To add a few more resources that you might like...
I posted elsewhere about a YouTube channel that's full of short movies with English subtitles. Of interest is one of the Hungarian videos (which actually won the Oscar in 2017 for best live action short), Sing (original Mindenki "Everyone"). It's entertaining enough but of special interest for a learner is that it also comes with subtitles in Hungarian. I've already watched the video a few times with and without the Hungarian subtitles to train my ear but also to read the actors' speech. It also helps that by turning on the Hungarian subtitles, the English subtitles often get masked. I find learning Hungarian this way to be quite enjoyable not least because of the movie itself but also because I can see how I could use less familiar vocabulary and structures in a given situation.
One small example involves the use of felőlem which is a calque of the German von mir aus. The choir leader uses it here after one of the kids confronts her about how she's instructed some of the others to lip-sync during rehearsals and performances when she feels that their poorer ability would detract from the overall sound. Seeing language "in action" like this sticks a lot better with me than trying to learn it while reading a regular text or using it as part of some exercise done on my own. In other words, the combination of hearing, reading and seeing it works well for me. In addition, the movie's dialogue is uncomplicated since it mainly involves kids in fairly familiar settings so there's little in the way of very low-frequency vocabulary and rarely-encountered structures.
If you're interested and want an alternative to that other channel of fairy tales that I listed, then check out some of the installments from the series "Magyar népmesék" which have been uploaded here with optional English subtitles.
If documentaries are more your thing, then there's Hogyan működik? which is a Hungarian version of In a Nutshell / Dinge Erklärt. All of the videos in "Hogyan működik?" have optional Hungarian subtitles in case you don't catch what the narrator says.
Lastly, I've also started watching videos in the channel "Hungarize" which is run by a couple of Hungarian teachers. I especially like the series "2 perc magyar" which focuses on teaching vocabulary or new structures typical for a situation or topic. An example is this video about ways to express doubt beyond using nem tudom. I hope that they'll create more videos. They speak only in Hungarian but you can turn on subtitles in English or Hungarian as needed or desired. I find that their videos are an improvement from the nominally intermediate or advanced playlists on HungarianPod101.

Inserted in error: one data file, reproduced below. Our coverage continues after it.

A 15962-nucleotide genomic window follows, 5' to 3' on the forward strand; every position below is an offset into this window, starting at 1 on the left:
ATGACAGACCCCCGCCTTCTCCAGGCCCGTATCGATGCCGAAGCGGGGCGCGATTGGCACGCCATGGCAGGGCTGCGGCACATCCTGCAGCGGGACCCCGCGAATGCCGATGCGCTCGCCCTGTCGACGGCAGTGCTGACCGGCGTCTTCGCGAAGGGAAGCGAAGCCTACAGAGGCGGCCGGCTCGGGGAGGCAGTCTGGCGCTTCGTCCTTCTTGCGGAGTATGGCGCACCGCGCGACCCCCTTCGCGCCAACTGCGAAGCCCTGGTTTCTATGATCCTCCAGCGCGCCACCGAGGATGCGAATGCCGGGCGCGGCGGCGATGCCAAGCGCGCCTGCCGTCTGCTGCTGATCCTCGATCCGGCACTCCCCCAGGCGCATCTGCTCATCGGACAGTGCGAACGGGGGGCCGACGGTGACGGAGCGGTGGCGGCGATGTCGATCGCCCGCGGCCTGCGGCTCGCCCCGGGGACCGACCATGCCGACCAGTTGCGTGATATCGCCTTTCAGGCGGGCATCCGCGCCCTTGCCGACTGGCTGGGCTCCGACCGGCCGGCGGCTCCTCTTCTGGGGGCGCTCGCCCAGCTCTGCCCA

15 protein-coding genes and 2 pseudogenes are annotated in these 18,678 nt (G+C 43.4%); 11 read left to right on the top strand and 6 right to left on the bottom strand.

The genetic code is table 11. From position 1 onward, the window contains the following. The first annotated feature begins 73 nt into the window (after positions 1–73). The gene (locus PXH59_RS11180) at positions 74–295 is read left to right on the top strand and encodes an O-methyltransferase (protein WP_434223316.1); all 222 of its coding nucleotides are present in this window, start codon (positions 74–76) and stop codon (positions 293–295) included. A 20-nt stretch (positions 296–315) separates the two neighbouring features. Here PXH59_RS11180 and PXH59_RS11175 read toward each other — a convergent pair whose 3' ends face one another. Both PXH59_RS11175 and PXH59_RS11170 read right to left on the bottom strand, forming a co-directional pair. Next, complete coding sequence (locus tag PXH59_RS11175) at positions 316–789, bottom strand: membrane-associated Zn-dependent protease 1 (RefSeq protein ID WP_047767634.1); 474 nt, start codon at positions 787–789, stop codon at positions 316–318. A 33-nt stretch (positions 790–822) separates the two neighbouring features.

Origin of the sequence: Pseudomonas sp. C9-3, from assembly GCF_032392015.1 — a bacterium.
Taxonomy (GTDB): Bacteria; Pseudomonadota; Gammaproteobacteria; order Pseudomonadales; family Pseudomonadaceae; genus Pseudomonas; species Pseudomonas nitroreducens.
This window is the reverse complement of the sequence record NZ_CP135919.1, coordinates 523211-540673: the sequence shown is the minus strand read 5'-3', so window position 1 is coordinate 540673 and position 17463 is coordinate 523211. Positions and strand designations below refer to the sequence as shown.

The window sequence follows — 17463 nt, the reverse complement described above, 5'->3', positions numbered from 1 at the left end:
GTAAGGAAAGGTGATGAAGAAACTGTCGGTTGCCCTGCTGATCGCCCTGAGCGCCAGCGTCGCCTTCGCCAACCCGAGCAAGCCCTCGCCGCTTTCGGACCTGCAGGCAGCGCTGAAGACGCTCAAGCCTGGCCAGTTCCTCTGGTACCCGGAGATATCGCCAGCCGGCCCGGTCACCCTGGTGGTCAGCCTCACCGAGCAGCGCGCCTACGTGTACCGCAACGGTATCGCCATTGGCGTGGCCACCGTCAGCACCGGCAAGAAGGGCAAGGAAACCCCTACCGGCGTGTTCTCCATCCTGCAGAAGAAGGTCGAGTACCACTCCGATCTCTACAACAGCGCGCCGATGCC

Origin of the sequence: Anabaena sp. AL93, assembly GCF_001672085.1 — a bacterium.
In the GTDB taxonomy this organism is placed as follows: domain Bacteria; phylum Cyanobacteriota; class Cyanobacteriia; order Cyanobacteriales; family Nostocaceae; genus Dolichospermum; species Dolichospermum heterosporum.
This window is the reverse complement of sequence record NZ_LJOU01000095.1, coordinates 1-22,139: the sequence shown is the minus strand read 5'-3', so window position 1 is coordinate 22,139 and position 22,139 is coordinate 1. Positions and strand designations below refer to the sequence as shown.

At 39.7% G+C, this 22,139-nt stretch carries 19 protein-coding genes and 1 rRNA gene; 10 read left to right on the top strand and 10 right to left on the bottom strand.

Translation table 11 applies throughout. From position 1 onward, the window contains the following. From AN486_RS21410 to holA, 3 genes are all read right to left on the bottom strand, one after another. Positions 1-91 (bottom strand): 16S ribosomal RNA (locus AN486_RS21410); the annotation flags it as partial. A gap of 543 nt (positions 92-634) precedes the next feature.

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Chung wrote:Lastly, I've also started watching videos in the channel "Hungarize" which is run by a couple of Hungarian teachers. I especially like the series "2 perc magyar" which focuses on teaching vocabulary or new structures typical for a situation or topic. An example is this video about ways to express doubt beyond using nem tudom. I hope that they'll create more videos. They speak only in Hungarian but you can turn on subtitles in English or Hungarian as needed or desired. I find that their videos are an improvement from the nominally intermediate or advanced playlists on HungarianPod101.[/color]
Thank you for your invaluable help!
I have started to explore some of these resources for listening. The fairy tales are good, I grasp the gist of the each story but they also frustrate me a little when I don't understand something important.
I am loving the "2 perc magyar" series. I think they are perfect. They have subtitles, they teach me a little bit of vocabulary and they are so short I can play them even when I'm busy, as many times as I need to make sure I understand everything. I listen to the video a first time to pick new words, a second time reading the subtitles and then as many times as I need to understand the teacher just by listening. I will keep doing this and I hope it improves my listening comprehension before the end of thia month if I manage to do it everyday. Then I could try the same with the films with subtitles .
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